Bored On The Run - Running bored

Another biweekly installment of my update as the Face of the Race for the Los Alamitos Race on the Base. Please give the Race’s blog some traffic and click here to see the original post.

A friend of mine (ahem, Amy) posted on Facebook a few days ago, asking if I would be interested in running a 10K with her in August 2013. I haven’t even run my first 5K yet and this half-marathoner is asking me to run the 10K!

I LOL’ed.

It’s not the physical challenge I am afraid of. I just don’t have the attention span to run that long. I mean a 5K (a little over 3 miles) is already a mental struggle for me. There’s no way I could sustain running for more than an hour!

The distance hasn’t been that much of an issue now. I no longer feel like a 5K is a long way. You have now read about my physical struggle with getting off the couch to run. Just the other day, I ran from Farquhar down Los Alamitos Boulevard to the Shoppes at Rossmoor in one shot before taking a walking break. That’s one whole mile without stopping!

However, now that I’m getting more comfortable physically, I find myself struggling to keep my focus on the run.

Most people say that their minds clear while they run. While I do have bursts of clarity, most of the time I find myself thinking, “Oh my gosh! How long have I been running? I’m not even there yet? Jeebus…I’m so bored right now.” - Running bored


There are all kinds of resources on the internet to help a newly minted runner with his/her mental development such as focusing on your breathing, talking to yourself, visualizing yourself crossing the finish line, and using dissociation like listening to music, daydreaming, or chatting with a friend.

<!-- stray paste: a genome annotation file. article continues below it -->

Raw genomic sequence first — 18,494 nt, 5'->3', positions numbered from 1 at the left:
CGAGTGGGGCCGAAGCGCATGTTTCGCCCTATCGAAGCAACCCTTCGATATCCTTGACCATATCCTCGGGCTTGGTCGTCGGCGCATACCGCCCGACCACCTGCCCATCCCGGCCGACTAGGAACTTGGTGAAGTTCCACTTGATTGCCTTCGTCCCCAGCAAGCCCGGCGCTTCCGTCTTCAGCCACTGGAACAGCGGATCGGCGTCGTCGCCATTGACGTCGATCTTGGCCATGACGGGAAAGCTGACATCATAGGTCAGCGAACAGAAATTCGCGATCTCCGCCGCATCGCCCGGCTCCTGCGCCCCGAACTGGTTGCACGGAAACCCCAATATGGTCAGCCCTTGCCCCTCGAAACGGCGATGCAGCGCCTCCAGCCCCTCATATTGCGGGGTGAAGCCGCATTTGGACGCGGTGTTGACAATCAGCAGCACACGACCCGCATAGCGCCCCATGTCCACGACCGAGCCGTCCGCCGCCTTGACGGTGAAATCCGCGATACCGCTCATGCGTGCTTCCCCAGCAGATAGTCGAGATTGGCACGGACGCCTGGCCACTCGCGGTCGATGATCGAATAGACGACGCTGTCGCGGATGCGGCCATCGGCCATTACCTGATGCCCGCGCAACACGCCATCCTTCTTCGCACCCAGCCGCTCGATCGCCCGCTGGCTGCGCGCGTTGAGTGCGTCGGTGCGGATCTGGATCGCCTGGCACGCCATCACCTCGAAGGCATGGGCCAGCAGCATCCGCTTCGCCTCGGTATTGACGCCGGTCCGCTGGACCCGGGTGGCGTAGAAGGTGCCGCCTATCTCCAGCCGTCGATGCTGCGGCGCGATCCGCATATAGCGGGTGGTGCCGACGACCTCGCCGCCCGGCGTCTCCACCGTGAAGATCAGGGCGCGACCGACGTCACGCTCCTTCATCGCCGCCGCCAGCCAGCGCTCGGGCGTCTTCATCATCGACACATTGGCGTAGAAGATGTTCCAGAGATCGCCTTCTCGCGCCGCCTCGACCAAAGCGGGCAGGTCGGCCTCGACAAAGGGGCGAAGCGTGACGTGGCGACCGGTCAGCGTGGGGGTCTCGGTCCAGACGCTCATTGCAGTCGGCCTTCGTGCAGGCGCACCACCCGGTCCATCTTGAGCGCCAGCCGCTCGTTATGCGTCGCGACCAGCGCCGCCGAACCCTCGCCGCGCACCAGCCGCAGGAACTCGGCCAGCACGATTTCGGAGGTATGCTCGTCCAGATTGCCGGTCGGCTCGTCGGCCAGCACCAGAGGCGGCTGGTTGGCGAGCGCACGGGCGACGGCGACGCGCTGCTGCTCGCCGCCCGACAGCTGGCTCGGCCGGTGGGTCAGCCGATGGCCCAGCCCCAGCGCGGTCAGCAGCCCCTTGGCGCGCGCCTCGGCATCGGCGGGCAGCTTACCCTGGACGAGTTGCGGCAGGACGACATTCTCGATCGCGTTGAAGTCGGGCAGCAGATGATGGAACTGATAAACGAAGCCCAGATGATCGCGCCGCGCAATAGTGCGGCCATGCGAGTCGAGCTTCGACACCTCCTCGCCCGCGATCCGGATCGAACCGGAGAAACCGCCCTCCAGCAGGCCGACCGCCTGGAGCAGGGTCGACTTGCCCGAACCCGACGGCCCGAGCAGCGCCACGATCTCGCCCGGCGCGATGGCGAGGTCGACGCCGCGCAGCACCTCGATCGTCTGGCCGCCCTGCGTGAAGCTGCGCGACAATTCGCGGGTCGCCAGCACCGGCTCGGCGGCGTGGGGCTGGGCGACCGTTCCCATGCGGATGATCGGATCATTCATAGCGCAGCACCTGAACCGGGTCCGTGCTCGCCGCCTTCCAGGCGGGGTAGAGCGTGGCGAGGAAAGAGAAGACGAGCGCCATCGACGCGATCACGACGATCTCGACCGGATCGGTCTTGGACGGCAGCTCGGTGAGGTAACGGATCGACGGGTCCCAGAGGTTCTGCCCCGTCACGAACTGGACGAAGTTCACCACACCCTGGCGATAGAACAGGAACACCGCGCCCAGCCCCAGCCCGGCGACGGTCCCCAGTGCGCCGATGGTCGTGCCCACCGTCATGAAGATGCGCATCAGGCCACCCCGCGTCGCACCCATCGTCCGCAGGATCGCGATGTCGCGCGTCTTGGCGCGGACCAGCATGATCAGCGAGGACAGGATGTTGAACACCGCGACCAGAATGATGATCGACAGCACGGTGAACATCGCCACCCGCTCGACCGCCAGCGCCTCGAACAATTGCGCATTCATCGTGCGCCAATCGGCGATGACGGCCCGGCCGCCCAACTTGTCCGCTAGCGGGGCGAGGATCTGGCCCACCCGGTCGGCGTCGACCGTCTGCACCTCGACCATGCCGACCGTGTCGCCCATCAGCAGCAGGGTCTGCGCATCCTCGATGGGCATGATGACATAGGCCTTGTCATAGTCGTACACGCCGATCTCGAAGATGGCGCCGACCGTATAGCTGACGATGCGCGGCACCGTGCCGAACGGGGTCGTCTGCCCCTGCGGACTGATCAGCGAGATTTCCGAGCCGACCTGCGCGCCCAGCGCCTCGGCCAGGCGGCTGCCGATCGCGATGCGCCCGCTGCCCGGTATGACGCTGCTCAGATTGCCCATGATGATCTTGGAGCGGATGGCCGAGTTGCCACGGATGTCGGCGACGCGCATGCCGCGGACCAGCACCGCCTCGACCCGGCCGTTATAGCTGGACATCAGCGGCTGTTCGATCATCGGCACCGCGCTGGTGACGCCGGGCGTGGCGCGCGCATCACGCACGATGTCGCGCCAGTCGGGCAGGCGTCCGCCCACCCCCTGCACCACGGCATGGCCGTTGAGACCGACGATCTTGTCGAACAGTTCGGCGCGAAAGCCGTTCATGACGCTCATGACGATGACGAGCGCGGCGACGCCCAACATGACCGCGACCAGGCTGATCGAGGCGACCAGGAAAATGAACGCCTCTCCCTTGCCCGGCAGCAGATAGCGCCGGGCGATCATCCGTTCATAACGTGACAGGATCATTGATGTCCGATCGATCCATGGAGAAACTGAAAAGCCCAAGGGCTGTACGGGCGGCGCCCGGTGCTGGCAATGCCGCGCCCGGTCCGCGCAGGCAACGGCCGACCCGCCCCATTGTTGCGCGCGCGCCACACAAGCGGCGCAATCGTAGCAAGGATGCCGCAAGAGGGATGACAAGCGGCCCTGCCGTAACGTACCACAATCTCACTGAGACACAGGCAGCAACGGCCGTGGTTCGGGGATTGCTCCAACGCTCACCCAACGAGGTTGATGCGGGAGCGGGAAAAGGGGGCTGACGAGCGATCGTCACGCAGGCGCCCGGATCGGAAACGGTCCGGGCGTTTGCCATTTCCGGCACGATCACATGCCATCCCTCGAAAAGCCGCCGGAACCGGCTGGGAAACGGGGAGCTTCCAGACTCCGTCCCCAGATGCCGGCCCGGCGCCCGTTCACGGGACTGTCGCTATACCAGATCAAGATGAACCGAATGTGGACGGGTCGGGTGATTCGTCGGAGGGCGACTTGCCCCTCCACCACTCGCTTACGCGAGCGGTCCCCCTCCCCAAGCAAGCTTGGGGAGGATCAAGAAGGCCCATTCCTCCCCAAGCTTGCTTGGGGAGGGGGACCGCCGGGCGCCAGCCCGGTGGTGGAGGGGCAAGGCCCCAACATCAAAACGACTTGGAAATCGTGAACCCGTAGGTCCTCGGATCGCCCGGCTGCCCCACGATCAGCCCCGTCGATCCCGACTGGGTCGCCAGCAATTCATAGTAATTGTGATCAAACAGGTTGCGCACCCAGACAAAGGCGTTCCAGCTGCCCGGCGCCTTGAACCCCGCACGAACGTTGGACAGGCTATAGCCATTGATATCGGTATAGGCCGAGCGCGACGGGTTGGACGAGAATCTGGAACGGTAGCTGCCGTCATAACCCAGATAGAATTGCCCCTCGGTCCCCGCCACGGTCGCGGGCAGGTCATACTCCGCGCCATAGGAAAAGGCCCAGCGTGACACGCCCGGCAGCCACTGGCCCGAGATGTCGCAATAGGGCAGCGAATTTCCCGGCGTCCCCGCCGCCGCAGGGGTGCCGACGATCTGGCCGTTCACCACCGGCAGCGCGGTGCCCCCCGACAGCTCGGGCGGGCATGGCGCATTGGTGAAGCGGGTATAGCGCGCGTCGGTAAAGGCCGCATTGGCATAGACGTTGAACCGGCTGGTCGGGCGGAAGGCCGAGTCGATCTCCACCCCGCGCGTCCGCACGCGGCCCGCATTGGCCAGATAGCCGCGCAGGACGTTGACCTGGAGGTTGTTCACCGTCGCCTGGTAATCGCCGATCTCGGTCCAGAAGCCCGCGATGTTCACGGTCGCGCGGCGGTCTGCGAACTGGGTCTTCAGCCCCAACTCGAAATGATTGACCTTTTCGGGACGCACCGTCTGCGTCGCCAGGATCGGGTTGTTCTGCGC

I’m pretty much employing all of them in a different order on my meager 5K run just to keep me from throwing in the towel after the first mile.

1. Heel-Toe Rock Concert

I like to sing. So instead of having my playlist set to just upbeat, workout music, I put in several sing-along anthems. I usually sing the song in my head or mouth the words while I run. But there are some occasions that I sing it out loud. Some mornings, residents of Rossmoor might have heard an injured cat whizzing by their window. That would actually be me, run-singing a broken and pitchy rendition of this…


…or this. (Seriously, it’s a good song to run to!)

Also, while it might look like I’m having a seizure when I run.  I’m okay. Really.  I’m just hand-dancing to this…

…or air drumming to this…

2. Visualizing Running Scenes

There are songs that get you to rock out and then there are songs that give me motivating visualization. Some do it through the lyrics. Like Bon Jovi’s “Living On A Prayer”:

Oh, we’re half way there. Whoa-oh, living on a prayer!
Take my hand and we’ll make it I swear.
Whoa-oh, living on a prayer!

Or Foster the People’s “Houdini”:

Focus on your ability, then they can’t get what they want to steal.

And others just trigger imagery that motivates. Like a mental image of Captain Jack Sparrow in his adventures when I hear this: